Gift Certificate must be presented at time of redemption. Time cannot be split. Promotion value ends 2/14/2018. After 2/14/18 value may be applied to reg. price massage until 2/14/2023.
Gift Certificate must be presented at time of redemption. Time cannot be split. Promotion value ends 2/14/2018. After 2/14/18 value may be applied to reg. price massage until 2/14/2023.
Take a Stand for Health
By now you may have heard the phrase “sitting is the new smoking.” Beyond being clever, the catchphrase, coined by Mayo Clinic-Arizona State University Obesity Solutions Initiative director Dr. James Levine, underscores a disturbing fact. According to Levine, we lose two hours of our lives for every hour we spend sitting. In fact, in an interview with the LA Times, Levine makes a further comparison: “Sitting is more dangerous than smoking, kills more people than HIV and is more treacherous than parachuting. We are sitting ourselves to death.”1 With the CDC’s National Health and Nutrition Examination Surveys showing that 50-70 percent of Americans sit for six or more hours each day, sitting has truly become an epidemic2.
The sitting epidemic is fueled by contemporary culture and lifestyle, particularly in the U.S. Our bodies and brains developed in response to particular environmental pressures and an active lifestyle. These days, most of us are not exposed to life-threatening scenarios on a regular basis. We exert little energy in our daily efforts to survive. Even our schools and workplaces promote the sedentary lifestyle: children are expected to sit still for hours upon end, and our workplaces have us sitting at desks, often typing away at keyboards for most of the day. Even our recreational habits have become less active: video games, instant access to movies and television shows, and virtual social environments tempt us to sit more and stand less.
The physical effects of this cultural shift are daunting. Excessive sitting has been linked to hormonal changes, increased inflammation, cardiovascular disease, diabetes, obesity, and cancer.3 From a chiropractic standpoint, sitting can distort the natural curvature of the spine, cause undue stress on nerves and ligaments, overstress muscle tissue, and compress the vertebral discs and spinal joints. As we age, too much sitting leads to disability. According to an NPR report, research out of Northwestern University found that, “For people 60 and older, each additional hour a day spent sitting increases the risk of becoming physically disabled by about 50 percent — no matter how much exercise they get.” With U.S. Census data revealing that nearly half of the population over age 65 have a disability, the impact on our aging population, their families, and their communities is significant.4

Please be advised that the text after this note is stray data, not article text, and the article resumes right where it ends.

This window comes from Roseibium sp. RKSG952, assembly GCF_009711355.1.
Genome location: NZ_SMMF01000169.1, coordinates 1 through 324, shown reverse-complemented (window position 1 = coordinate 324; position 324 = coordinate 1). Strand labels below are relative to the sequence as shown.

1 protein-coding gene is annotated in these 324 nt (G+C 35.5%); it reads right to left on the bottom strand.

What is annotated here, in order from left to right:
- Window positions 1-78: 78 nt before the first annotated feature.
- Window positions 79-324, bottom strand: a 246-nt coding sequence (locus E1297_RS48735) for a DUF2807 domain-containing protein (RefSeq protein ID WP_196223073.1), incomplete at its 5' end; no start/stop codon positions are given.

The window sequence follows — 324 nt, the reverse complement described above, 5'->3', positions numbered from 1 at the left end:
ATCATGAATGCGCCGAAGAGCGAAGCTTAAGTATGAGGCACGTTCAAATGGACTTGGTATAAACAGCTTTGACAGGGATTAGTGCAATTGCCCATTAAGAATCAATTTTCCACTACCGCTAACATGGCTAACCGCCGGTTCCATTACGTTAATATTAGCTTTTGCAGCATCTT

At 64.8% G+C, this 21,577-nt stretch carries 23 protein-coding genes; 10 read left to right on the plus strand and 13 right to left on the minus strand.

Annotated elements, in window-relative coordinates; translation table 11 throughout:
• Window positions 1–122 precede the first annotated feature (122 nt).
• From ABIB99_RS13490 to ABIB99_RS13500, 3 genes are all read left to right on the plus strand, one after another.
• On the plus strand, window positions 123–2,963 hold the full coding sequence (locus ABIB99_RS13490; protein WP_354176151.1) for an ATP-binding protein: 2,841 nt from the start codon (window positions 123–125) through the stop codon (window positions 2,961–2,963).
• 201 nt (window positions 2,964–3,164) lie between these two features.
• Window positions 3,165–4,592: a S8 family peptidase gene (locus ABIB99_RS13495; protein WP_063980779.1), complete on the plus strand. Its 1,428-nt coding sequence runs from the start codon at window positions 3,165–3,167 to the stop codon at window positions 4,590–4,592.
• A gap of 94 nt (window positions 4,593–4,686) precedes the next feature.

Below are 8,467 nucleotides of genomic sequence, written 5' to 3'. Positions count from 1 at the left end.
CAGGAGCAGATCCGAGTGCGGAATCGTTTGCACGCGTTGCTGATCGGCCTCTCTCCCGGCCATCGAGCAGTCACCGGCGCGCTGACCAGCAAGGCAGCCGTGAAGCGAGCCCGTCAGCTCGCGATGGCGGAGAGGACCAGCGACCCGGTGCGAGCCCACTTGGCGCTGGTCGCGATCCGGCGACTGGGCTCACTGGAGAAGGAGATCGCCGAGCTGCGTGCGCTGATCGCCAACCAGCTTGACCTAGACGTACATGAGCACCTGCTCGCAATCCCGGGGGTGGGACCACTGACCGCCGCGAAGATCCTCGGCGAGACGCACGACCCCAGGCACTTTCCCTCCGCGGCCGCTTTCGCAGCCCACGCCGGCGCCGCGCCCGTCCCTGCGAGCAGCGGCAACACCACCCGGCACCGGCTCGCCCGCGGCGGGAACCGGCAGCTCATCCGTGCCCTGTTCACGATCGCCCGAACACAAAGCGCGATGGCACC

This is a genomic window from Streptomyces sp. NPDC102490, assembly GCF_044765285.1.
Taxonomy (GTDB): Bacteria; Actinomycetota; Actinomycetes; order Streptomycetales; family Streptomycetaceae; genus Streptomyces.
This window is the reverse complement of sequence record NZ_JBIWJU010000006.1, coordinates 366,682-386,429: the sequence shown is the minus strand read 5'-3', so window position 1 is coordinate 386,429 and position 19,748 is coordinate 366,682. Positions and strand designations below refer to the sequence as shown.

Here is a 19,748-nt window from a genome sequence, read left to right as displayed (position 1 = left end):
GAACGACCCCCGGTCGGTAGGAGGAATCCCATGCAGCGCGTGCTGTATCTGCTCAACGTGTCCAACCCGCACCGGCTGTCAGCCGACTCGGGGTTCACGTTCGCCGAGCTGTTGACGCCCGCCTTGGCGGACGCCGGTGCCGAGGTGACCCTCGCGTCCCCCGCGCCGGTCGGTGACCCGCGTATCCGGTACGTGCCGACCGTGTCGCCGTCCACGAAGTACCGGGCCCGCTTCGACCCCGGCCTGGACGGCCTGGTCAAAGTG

The science behind the sitting epidemic revolves around a neat acronym: NEAT. NEAT stands for non-exercise activity thermogenesis. Along with exercise activity thermogenesis, NEAT is the third component of human energy expenditure—calories burned during daily activity (basal metabolic rate, which is the energy required for basic body functions, and the energy needed to process food are the other two.) Some people have a “NEAT switch” that gets them up and moving after over-eating, while other people do not, which can lead to obesity. Surprisingly, the simple act of standing burns more calories than sitting, as noted in the table below.
|Occupational Non-exercise Activity Thermogenesis (NEAT)*|
|Occupation type||NEAT, cal/d|
|Seated work (no option of moving)||700|
|Seated work (discretion and requirement to move)||1000|
|Standing work (eg, homemaker, cashier)||1400|
|Strenuous work (eg, farming)||2300|
|*Data based on a basal metabolic rate of 1,600 cal/d. Adapted from Black AE, Coward WA, Cole TJ, Prentice AM. Human energy expenditure in affluent societies: an analysis of 574 doubly-labelled water measurements. Eur J Clin Nutr. 1996;50:72-925|